It does not matter which IoT device, everything has, in some kind an operating system. There are many operating systems, even thousands if we count all the different Linux distributions, but the main ones we all know and use are Windows, macOS, iOS and Android.
An operating system needs to run on the supposed hardware. Not always was everything supported out of the box. Back then, users had to configure several parts manually. Luckily, the user experience has changed in the right way. A user now only needs to download a graphic driver if they have a GPU card.
“macOS” must only support the Macs where, on the other hand, Windows even supports Fridges. It makes a huge difference if an operating system needs to support one kind of processor or every kind of processor and other physical components.
Peripheral devices like keyboards and USB-Sticks must be automatically detected. Also, the operating system needs to be able, to find and on rare occasions even fix defective peripheral devices. Having all the drivers plays an important role here.
The operating system allows developers to develop applications which execute without any problems. Developers do not need to think about hardware because the operating system manages everything in the hidden.
Developers have to care about the quality of the software and the correct implementation of the SDK. Depending on the backwards compatibility, applications may not run on newer versions of the operating system. With updates, certain features can break. For example, Windows put hard work in backwards compatibility; this is why 20-year-old programs still run.
Without the proper handling of available system resources, app developers can try to optimise their applications as much as possible. It will not do much if the os wastes gigabytes of RAM. The os always needs to reserve some space in RAM, but reserving too much can lead to a bad user experience.
Giving applications full control over all the data is a bad idea. So the os needs to prevent access to specific files and places in RAM. Otherwise, applications could read all the sensitive data on the system. A proper permissions system is a must-have for an operating system.
Malware often accesses anything because the user permits the malware's deep integration into the system, mostly because of unawareness. Identifying suspicious software from the web is essential for the user because the problem source always sits in front of the screen.
Imagine the os can not handle multiple applications at once. First, the video has to play for some seconds; then the excel spreadsheet can update. In between no user input is recognised.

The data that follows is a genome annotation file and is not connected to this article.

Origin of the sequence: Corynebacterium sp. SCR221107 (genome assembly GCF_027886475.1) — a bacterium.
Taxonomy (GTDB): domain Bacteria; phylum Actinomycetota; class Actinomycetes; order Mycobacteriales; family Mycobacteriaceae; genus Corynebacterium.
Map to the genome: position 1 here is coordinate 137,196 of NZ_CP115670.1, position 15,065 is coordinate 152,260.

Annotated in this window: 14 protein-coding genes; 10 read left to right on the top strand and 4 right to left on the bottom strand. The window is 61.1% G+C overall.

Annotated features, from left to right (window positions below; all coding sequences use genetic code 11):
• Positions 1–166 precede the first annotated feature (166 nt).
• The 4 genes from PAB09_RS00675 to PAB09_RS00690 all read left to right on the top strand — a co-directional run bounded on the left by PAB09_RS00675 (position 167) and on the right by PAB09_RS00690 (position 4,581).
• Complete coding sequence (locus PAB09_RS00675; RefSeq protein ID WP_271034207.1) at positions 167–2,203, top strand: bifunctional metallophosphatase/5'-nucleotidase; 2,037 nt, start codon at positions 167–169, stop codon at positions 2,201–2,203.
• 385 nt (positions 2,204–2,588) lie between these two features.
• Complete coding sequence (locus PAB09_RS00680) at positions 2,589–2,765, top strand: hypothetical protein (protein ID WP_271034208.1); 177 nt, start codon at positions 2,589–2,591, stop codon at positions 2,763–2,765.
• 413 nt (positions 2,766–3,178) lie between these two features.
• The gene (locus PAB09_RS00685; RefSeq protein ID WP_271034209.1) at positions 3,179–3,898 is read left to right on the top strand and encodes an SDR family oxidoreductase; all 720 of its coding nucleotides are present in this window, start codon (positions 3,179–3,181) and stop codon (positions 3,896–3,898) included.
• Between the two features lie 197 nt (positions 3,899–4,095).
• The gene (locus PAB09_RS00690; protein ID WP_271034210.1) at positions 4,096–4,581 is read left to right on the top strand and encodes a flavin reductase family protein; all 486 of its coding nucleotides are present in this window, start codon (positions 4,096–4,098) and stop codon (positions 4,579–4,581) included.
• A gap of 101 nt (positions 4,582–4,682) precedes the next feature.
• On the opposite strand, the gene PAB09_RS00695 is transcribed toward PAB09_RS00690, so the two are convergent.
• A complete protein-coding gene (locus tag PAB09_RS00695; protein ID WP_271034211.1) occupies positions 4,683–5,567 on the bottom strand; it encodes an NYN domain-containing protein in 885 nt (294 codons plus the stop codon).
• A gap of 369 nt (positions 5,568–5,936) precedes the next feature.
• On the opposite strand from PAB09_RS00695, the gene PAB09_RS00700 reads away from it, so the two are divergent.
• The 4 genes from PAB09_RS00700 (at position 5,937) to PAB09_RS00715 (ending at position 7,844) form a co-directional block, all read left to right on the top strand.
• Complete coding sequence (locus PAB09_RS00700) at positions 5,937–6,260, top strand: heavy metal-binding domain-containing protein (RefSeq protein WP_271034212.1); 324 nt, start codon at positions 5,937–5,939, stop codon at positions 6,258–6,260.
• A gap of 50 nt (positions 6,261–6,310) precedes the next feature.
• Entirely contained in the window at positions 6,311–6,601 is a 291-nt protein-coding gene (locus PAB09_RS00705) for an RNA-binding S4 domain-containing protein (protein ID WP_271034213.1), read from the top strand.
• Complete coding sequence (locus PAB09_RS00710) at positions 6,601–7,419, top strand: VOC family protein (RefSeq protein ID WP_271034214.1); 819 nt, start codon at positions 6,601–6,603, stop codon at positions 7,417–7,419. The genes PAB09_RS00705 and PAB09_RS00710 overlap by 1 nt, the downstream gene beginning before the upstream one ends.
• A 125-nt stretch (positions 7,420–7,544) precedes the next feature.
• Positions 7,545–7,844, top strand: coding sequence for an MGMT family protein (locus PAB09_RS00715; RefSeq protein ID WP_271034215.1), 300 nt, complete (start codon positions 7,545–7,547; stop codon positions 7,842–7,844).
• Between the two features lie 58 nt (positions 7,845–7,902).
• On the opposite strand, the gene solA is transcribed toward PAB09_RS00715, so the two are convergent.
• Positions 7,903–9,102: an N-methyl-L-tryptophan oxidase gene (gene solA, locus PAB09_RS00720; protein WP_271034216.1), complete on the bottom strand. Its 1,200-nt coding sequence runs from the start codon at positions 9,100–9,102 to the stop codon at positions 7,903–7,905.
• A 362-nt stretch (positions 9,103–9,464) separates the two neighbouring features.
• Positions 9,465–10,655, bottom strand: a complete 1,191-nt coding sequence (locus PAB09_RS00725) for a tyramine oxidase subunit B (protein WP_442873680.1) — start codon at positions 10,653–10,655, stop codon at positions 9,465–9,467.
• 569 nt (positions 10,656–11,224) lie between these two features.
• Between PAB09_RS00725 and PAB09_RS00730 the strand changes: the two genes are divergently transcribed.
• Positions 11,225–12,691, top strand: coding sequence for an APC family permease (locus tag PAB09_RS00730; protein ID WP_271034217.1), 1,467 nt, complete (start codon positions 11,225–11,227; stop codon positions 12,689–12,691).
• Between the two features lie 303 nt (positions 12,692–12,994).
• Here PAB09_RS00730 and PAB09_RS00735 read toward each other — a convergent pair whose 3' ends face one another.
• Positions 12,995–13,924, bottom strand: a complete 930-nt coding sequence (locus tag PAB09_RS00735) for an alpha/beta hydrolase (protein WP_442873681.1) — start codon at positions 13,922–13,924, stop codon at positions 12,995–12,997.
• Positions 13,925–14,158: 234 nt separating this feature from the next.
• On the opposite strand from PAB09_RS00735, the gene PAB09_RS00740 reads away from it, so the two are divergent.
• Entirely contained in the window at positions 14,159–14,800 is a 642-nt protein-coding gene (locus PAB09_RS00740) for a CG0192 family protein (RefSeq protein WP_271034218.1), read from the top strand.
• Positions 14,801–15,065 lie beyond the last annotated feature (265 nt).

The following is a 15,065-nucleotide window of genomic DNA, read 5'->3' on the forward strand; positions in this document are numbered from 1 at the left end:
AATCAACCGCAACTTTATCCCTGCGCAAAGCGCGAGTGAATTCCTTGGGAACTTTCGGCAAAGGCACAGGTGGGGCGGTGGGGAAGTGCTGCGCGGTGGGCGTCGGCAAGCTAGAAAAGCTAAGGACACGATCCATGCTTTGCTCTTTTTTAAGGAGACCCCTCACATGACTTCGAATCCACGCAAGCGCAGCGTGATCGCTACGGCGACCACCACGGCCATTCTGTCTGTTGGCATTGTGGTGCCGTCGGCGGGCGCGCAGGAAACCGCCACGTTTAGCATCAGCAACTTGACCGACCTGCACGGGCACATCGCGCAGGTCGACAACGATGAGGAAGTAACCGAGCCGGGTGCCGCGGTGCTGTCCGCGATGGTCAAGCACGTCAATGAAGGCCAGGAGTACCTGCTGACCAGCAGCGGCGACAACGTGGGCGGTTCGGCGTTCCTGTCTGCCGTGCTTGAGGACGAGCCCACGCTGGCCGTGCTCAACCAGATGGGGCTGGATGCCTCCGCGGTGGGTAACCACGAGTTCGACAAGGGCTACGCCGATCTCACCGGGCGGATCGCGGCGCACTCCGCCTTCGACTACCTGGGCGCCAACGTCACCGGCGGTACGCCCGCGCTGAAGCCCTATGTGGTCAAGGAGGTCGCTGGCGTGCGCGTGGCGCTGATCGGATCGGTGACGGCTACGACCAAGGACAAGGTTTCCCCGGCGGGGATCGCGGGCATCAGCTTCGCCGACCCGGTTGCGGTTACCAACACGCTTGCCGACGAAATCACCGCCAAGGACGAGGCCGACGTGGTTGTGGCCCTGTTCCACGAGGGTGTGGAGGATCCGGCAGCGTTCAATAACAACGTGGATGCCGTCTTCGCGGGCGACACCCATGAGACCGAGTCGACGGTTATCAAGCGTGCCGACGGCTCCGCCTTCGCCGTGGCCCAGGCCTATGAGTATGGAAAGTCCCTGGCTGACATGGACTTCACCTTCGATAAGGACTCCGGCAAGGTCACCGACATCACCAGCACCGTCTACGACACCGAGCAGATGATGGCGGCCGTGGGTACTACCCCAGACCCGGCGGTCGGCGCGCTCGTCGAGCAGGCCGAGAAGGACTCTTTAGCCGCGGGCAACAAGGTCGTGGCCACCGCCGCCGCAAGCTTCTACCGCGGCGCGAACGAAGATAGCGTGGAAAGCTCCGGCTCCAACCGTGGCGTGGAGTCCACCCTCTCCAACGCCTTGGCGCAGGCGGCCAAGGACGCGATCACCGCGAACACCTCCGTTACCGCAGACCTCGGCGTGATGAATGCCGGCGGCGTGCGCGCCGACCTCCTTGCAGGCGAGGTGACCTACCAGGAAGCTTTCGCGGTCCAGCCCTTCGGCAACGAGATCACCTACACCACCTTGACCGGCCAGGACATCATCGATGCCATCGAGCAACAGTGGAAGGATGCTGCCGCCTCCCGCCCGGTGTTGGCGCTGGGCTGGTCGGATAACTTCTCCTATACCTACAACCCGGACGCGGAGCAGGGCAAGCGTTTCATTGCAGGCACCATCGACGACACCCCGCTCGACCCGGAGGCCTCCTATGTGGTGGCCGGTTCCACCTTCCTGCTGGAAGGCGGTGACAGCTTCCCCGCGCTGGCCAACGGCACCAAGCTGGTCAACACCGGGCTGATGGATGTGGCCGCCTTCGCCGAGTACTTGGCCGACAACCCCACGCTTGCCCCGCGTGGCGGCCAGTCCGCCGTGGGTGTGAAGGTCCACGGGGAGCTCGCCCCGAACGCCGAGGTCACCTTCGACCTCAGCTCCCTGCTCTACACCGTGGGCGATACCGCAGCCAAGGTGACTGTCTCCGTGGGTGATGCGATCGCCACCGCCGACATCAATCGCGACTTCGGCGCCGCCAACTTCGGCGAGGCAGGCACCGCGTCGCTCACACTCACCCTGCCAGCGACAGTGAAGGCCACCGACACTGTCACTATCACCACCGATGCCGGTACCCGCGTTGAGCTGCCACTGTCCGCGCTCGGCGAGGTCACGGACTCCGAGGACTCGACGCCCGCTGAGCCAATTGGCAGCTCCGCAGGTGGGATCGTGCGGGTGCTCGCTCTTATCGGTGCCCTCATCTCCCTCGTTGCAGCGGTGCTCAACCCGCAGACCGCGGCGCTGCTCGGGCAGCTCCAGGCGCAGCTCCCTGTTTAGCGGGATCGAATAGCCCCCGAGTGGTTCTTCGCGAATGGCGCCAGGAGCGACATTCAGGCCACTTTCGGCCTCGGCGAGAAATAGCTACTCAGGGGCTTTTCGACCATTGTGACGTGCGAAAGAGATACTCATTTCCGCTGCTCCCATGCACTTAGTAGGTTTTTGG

Even if the computer has only a single core, the system should parallelise tasks like the human body. Humans cannot work on multiple things simultaneously, because we only have one brain, but we can switch between two tasks very efficiently, making it look like multithreading.
When parallelisation occurs, the os should get along with simultaneous access or writes on the same data. Multiple processes need to be able to communicate with each other without unwanted side effects.
GUI and CLI
The user needs a way to execute and interact with applications. A graphical window-based user interface is a typical and well-known way. The operating system needs to keep track of all the different windows in a stack. Which one is focused an on the top? Then it has to go a step further. What is the current selection of the user in the application? Does the user write something, or is he using a drop-down menu?
The UI needs to be excellent and practical because this is the interface between the user and the operating system. When the user can not talk effectively to the operating system, then the user experience is limited.
The operating system must be capable of handling many different kinds of errors.
It can always happen that the hardware has a minor defect. The os needs to be able to detect this and prevent data corruption. It could occur that a small part of the hard disk breaks. For data loss preventions, the operating system needs to detect and deter further writes on this section. Otherwise, data could be lost.
When app developers do not care about everything, a division through zero can happen. Maybe the application accesses an illegal address in the memory. Depending on the software, things like this can happen in everyday use. The operating system needs to handle daily things like these and keep the system working. If a minor bug in an application could crash the computer, then the user experience would be a total disaster. It would be better if only the app crashes.